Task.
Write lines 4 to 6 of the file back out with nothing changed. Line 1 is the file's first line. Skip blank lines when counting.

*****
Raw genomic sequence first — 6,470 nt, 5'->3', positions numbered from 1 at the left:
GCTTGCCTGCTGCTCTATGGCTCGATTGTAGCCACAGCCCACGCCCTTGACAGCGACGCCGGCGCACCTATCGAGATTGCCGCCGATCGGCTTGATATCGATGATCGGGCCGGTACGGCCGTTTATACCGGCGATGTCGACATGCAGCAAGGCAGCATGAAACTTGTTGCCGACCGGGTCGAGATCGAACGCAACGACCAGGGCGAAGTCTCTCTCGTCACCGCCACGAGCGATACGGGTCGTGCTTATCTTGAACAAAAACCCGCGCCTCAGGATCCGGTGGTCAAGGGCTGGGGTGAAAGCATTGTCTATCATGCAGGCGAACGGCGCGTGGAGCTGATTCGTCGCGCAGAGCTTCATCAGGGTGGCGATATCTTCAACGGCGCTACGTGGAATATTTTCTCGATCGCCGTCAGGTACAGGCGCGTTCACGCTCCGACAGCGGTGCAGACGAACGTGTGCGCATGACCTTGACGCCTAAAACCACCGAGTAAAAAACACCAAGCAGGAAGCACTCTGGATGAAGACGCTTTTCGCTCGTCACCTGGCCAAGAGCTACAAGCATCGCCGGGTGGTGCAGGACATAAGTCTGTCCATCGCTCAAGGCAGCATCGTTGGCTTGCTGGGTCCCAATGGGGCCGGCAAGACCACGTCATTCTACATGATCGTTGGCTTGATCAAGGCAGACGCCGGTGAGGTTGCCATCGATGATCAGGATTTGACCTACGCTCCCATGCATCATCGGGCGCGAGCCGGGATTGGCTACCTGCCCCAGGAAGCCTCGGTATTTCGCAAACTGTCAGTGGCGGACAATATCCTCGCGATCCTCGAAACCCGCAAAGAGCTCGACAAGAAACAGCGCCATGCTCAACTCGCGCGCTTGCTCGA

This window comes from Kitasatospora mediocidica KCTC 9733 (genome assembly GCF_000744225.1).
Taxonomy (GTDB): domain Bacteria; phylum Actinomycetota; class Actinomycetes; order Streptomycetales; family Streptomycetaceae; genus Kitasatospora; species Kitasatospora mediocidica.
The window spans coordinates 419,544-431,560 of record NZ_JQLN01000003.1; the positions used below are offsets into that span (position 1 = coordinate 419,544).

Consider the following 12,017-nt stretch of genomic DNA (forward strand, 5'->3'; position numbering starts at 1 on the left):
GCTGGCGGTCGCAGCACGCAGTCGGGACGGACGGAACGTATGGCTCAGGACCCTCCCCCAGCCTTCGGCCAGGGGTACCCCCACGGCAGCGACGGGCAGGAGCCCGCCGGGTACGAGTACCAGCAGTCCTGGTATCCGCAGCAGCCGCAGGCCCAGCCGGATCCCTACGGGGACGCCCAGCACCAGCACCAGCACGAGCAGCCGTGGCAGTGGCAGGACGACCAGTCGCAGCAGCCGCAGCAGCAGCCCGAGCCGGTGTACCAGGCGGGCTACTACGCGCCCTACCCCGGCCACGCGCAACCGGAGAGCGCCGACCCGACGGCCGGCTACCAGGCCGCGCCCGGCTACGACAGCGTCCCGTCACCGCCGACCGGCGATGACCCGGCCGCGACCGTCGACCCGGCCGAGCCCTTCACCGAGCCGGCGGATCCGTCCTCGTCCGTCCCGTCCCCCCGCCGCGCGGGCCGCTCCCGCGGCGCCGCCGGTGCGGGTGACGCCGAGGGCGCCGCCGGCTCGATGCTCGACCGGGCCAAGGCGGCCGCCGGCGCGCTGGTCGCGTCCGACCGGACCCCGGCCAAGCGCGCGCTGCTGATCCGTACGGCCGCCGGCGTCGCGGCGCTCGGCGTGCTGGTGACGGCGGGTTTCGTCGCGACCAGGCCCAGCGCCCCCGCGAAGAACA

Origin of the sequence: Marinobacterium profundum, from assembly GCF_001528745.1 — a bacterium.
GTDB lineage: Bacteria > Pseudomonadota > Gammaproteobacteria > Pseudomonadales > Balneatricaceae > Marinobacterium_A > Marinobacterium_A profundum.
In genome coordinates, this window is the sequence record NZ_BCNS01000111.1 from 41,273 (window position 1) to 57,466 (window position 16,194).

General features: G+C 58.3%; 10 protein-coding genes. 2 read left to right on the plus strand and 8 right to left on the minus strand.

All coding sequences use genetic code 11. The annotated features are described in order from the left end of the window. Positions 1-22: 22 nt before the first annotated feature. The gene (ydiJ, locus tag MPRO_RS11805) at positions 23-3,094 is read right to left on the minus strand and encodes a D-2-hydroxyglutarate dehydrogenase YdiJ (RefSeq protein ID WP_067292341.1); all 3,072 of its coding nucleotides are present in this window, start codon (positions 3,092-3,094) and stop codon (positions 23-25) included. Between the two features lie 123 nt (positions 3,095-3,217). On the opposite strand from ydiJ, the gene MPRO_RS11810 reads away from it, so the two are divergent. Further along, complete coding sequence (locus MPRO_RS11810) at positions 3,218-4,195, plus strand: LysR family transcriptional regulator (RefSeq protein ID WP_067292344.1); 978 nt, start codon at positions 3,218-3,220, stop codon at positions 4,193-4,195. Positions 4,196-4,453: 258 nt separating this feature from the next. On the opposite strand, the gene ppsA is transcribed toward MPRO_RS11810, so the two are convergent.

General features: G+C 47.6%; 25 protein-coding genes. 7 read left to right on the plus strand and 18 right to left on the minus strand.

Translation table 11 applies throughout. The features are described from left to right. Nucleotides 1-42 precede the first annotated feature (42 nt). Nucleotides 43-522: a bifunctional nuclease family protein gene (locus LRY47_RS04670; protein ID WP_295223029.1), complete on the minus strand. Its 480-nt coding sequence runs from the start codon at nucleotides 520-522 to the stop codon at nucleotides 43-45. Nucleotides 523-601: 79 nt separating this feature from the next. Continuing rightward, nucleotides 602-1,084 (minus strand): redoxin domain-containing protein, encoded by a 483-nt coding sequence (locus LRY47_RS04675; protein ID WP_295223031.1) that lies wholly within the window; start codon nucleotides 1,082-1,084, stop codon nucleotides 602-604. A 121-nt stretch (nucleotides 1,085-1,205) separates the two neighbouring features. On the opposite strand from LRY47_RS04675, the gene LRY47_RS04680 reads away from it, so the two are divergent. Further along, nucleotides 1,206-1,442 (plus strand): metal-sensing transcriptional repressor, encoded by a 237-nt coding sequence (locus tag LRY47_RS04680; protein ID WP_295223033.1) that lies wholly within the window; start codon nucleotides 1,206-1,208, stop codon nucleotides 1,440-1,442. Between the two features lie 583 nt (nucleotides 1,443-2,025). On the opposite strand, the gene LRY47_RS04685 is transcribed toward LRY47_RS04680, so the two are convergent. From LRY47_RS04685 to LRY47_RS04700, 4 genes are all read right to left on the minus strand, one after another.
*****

Taxonomy (GTDB): domain Bacteria; phylum Actinomycetota; class Actinomycetes; order Streptomycetales; family Streptomycetaceae; genus Kitasatospora; species Kitasatospora mediocidica.
The window spans coordinates 419,544-431,560 of record NZ_JQLN01000003.1; the positions used below are offsets into that span (position 1 = coordinate 419,544).

Consider the following 12,017-nt stretch of genomic DNA (forward strand, 5'->3'; position numbering starts at 1 on the left):